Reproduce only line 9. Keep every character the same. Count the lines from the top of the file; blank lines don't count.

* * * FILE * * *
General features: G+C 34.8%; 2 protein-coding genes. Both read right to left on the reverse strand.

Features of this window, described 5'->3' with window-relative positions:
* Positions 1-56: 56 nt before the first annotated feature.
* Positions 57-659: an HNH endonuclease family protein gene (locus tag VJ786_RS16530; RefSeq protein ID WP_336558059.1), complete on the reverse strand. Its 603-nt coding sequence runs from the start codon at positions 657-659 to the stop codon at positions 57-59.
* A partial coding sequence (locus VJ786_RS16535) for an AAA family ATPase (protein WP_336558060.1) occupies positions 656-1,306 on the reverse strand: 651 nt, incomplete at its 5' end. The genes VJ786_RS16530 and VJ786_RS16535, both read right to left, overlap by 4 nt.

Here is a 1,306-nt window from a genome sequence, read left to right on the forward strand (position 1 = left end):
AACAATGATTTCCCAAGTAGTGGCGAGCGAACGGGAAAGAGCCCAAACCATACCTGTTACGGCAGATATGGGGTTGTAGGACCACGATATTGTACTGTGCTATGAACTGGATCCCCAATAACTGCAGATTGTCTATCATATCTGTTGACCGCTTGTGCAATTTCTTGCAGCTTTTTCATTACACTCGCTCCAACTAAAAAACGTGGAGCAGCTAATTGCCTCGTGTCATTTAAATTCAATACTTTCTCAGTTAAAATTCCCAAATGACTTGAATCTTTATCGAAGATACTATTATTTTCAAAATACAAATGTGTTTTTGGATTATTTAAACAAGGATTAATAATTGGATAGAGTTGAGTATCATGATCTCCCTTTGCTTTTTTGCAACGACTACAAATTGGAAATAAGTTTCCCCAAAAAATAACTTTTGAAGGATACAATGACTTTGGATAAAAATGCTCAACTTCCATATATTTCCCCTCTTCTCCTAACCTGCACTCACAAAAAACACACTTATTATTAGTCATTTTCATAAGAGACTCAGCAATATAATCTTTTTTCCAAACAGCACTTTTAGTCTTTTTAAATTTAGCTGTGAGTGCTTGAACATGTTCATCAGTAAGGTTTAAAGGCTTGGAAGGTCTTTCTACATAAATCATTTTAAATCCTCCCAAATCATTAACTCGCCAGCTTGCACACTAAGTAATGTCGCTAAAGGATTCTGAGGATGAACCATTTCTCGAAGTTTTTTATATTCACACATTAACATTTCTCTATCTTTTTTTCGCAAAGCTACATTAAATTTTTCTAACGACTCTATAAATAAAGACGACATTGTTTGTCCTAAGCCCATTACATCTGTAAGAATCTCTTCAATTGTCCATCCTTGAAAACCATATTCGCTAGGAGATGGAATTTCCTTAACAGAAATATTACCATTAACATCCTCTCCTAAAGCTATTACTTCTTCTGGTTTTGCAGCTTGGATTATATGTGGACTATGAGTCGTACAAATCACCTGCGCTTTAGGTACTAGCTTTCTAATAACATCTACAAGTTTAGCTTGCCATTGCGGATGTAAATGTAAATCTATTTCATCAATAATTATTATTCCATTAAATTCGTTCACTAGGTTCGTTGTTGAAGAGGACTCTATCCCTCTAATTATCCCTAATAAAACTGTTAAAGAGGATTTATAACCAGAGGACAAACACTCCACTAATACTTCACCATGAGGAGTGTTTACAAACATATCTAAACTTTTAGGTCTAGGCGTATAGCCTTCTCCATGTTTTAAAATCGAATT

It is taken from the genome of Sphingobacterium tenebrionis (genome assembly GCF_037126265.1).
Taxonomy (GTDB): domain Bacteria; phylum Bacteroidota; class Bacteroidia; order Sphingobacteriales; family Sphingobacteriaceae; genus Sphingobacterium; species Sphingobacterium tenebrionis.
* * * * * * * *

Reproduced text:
Taxonomy (GTDB): domain Bacteria; phylum Bacteroidota; class Bacteroidia; order Sphingobacteriales; family Sphingobacteriaceae; genus Sphingobacterium; species Sphingobacterium tenebrionis.